I am interested in anamnesis — the act of remembrance across our past lives. This concept evokes the tension we all hold between our deeply embedded personal histories and our present lives. Less abstractly, anamnesis is evident in the aftermath of trauma. Traumatic events mark us, change us, stay with us. Though time moves us towards recovery, there often remains a compulsion to act out that which was most painful.

My self-portraits contain physical metaphors that reference the concept of time — past, present, future. These tableaus are symbolic of the effect that trauma has on the psyche. They contain a persistent character that moves through dark spaces and ambiguous environments. The physical actions represented — bindings and contortions — reflect the conflicted interior, unseen workings of the self.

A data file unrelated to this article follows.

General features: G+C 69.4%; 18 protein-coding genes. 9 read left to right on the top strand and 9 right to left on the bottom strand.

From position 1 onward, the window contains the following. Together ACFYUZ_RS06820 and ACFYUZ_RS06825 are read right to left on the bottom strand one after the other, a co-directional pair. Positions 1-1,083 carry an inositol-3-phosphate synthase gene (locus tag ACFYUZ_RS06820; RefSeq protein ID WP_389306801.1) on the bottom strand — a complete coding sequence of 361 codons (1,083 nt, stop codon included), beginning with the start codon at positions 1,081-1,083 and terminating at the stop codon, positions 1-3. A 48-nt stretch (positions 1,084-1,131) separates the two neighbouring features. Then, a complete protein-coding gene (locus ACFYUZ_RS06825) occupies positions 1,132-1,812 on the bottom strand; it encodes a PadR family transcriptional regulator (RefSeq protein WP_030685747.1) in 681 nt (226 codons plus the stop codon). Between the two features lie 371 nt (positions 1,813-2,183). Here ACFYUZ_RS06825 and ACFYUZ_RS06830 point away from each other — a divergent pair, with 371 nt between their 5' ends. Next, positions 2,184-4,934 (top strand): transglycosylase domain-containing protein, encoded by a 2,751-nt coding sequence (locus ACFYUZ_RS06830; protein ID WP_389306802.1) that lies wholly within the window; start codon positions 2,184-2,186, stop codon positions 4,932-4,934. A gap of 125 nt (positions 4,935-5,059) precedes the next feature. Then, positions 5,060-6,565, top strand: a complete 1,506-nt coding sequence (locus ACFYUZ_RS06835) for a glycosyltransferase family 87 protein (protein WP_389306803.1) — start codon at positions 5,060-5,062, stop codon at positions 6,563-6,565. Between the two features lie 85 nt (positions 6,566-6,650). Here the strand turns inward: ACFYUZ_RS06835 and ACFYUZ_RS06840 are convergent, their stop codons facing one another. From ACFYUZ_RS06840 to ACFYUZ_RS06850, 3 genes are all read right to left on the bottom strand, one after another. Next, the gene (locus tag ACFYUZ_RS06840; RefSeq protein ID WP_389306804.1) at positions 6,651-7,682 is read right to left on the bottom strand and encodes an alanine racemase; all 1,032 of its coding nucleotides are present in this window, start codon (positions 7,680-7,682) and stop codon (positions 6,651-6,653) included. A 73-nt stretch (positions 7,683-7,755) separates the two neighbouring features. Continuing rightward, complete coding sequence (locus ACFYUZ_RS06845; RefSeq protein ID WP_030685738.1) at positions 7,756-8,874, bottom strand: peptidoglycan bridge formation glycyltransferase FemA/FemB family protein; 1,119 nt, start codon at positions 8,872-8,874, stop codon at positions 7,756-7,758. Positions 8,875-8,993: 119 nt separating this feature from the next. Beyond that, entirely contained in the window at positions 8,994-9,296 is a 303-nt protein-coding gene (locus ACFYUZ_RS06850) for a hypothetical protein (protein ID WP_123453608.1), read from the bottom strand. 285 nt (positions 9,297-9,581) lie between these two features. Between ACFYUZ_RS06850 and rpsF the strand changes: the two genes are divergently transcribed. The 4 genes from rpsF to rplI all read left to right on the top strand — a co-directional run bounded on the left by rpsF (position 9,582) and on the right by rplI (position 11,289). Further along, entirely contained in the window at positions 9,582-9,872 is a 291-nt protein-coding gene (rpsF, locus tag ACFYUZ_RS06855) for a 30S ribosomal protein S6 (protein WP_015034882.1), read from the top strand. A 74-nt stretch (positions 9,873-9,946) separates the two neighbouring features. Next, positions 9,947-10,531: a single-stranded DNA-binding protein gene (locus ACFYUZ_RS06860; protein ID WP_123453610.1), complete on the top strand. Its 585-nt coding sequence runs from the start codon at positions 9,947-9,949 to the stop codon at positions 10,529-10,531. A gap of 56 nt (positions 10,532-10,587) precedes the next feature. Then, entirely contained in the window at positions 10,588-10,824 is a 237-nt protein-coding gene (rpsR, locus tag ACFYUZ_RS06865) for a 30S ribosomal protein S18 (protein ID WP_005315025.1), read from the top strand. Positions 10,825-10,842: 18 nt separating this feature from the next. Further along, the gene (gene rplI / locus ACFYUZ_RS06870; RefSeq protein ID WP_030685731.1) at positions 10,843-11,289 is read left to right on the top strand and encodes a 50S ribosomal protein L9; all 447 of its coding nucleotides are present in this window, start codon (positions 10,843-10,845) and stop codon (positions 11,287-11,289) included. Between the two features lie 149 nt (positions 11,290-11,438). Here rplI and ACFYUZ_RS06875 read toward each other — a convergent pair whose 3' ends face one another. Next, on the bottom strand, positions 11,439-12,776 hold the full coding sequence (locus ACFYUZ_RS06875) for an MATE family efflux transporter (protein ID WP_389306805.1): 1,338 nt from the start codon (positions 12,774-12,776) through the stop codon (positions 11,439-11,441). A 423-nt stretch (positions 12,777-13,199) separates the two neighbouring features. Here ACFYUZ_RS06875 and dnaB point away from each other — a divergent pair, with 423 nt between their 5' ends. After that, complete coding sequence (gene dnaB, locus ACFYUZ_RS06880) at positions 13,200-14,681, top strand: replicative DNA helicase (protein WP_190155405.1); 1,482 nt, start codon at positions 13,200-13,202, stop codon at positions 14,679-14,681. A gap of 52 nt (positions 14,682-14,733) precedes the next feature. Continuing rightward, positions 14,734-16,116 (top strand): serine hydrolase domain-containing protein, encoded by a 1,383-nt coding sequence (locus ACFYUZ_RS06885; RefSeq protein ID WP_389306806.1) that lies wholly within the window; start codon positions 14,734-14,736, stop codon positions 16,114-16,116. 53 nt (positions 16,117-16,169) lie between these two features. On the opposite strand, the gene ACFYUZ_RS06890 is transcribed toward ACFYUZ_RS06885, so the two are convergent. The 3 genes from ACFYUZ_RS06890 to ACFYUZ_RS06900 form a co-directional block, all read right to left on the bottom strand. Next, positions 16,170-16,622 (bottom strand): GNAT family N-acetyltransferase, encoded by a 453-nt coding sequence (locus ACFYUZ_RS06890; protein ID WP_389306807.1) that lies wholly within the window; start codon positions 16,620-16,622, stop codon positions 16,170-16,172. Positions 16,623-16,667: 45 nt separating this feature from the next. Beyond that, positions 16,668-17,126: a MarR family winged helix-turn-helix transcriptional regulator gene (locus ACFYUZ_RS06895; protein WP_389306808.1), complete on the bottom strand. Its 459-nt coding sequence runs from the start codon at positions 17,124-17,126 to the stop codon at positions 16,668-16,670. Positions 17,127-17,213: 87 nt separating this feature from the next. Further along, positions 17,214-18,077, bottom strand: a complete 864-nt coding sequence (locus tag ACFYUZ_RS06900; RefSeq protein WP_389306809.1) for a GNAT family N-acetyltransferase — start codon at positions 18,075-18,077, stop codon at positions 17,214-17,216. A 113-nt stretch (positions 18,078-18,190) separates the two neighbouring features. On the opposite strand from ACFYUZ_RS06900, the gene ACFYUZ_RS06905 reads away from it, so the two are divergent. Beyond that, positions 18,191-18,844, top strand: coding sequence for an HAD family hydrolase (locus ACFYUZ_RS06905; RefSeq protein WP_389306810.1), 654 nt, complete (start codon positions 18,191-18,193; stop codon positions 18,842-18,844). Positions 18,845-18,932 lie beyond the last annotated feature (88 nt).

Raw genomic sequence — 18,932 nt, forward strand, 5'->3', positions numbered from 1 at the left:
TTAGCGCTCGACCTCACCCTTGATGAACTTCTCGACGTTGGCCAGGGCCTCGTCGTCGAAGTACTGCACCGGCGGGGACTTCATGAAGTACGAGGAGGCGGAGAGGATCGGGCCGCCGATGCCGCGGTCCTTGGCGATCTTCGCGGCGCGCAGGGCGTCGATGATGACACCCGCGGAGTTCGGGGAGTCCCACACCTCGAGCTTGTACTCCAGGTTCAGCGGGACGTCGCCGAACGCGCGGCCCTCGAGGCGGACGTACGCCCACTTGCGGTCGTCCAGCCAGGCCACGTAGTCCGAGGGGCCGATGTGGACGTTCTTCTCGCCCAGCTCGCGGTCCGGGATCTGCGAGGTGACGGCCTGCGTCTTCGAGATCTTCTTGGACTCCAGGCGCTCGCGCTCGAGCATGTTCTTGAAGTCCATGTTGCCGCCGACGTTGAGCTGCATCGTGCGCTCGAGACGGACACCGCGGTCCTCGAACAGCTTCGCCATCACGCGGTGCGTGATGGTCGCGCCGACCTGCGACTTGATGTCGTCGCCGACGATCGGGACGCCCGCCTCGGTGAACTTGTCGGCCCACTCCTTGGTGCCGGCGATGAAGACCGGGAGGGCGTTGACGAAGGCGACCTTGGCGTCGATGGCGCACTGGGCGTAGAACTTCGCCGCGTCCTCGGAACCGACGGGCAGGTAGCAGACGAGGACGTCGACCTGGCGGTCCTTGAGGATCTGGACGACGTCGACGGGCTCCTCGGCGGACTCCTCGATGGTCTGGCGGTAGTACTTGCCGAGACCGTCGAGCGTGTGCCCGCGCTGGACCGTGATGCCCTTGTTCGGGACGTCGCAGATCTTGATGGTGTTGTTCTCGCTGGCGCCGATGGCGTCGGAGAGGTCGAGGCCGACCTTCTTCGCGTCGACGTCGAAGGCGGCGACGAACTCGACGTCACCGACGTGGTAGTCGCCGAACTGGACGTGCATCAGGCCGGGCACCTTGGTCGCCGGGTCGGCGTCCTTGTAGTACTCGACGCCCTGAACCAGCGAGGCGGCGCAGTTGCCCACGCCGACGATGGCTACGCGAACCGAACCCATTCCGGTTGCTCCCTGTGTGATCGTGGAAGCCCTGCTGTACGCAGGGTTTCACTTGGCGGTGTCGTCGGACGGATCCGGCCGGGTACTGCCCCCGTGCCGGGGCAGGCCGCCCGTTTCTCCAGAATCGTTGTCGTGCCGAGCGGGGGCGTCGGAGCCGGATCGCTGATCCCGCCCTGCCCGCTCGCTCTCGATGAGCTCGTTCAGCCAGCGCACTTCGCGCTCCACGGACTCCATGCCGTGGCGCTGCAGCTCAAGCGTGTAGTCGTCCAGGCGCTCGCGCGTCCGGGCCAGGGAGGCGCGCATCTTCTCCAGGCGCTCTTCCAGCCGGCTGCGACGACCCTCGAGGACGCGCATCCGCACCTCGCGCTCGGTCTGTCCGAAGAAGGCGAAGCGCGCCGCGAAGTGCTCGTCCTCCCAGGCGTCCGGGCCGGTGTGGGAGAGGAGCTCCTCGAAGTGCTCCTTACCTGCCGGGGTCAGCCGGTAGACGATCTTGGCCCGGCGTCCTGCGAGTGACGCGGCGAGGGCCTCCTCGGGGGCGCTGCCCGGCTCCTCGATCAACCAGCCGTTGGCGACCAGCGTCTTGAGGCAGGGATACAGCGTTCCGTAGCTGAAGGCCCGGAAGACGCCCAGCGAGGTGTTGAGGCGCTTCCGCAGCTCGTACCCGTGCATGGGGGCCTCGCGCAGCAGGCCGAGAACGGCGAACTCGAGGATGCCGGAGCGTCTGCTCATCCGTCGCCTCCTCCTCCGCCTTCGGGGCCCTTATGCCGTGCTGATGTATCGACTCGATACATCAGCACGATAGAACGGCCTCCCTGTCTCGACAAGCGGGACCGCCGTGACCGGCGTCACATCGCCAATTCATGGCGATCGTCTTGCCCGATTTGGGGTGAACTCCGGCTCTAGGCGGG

My photographic process consists of antique methods combined with composites (both Photoshop and transparencies), thus breaking down the boundaries between antique and contemporary processes. 

Expanding on the theme of time, my image-making workflow mirrors the connection between past and present within the photographic medium.

—Michelle Rogers Pritzl


Editor's Note: This series was a finalist in the LensCulture Portrait Awards 2014. Discover all of the winners and finalists — an impressive array of portraits from many points of view.

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